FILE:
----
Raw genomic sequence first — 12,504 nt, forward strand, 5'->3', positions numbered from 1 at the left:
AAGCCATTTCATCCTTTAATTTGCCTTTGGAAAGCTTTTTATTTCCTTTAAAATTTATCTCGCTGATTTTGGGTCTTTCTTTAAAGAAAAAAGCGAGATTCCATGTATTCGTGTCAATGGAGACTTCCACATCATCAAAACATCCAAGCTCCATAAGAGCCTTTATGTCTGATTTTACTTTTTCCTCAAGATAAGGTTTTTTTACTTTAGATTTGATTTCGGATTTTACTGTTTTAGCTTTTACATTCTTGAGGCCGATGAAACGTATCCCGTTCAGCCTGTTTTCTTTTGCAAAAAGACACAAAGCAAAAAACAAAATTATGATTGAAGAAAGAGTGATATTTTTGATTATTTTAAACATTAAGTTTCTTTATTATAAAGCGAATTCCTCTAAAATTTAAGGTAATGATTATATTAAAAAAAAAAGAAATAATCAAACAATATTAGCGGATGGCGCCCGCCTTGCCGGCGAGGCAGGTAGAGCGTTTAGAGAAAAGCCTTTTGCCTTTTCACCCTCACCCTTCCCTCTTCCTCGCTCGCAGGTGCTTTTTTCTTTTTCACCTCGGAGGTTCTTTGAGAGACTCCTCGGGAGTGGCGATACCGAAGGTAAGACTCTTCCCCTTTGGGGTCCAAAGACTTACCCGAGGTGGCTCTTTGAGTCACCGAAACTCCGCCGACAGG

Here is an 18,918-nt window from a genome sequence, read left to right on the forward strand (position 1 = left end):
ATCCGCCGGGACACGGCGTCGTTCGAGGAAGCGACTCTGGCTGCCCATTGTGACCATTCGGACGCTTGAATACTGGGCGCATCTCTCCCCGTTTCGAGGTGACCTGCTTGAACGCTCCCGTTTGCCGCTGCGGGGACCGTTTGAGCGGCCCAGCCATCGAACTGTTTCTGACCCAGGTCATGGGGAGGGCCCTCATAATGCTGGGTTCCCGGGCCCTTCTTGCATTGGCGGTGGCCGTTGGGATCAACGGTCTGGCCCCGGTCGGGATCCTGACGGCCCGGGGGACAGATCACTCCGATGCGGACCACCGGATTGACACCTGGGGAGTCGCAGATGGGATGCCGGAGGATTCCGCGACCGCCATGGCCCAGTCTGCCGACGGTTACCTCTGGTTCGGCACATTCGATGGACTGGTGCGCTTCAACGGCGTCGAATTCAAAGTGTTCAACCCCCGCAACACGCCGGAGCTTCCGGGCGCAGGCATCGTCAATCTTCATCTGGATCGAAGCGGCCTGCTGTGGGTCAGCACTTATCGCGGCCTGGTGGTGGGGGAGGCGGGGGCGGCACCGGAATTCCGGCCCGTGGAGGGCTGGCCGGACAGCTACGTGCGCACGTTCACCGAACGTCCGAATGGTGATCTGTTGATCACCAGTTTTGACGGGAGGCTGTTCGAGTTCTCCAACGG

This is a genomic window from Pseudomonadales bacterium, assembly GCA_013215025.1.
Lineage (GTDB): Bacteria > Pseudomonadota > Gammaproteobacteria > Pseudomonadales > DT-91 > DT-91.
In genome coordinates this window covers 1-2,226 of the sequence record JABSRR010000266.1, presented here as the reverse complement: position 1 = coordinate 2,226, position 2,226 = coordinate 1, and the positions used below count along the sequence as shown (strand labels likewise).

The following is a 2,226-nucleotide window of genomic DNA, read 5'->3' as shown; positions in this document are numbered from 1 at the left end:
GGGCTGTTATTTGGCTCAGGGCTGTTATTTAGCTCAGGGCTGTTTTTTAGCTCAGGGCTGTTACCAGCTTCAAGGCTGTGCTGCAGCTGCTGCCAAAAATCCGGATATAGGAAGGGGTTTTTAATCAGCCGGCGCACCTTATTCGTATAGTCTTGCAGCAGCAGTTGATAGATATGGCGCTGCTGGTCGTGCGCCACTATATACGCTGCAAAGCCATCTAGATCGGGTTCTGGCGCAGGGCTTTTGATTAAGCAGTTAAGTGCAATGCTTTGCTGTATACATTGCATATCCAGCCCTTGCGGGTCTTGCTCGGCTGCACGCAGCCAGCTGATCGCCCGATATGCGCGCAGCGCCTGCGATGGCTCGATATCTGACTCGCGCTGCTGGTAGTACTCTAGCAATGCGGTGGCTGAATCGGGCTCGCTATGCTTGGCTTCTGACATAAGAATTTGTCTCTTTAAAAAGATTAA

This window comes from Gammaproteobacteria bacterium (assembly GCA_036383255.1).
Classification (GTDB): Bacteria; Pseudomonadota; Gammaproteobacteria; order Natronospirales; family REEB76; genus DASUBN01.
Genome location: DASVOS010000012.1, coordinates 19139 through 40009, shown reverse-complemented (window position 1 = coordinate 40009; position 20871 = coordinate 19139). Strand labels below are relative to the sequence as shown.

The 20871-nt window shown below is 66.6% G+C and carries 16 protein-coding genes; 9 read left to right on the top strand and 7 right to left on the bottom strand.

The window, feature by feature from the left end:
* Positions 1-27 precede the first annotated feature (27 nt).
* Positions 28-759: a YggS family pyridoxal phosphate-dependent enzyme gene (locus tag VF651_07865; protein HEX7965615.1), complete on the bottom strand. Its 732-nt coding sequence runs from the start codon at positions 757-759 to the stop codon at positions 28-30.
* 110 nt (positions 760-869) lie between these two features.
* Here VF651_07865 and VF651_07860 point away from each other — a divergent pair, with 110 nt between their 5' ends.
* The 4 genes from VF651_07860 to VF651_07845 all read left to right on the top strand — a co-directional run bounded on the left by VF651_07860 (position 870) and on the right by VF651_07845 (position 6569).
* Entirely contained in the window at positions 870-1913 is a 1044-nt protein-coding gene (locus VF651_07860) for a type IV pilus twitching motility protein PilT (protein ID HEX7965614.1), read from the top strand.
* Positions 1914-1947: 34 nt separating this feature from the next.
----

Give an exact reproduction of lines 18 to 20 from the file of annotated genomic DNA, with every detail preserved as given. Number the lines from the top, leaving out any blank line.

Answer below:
* Here VF651_07865 and VF651_07860 point away from each other — a divergent pair, with 110 nt between their 5' ends.
* The 4 genes from VF651_07860 to VF651_07845 all read left to right on the top strand — a co-directional run bounded on the left by VF651_07860 (position 870) and on the right by VF651_07845 (position 6569).
* Entirely contained in the window at positions 870-1913 is a 1044-nt protein-coding gene (locus VF651_07860) for a type IV pilus twitching motility protein PilT (protein ID HEX7965614.1), read from the top strand.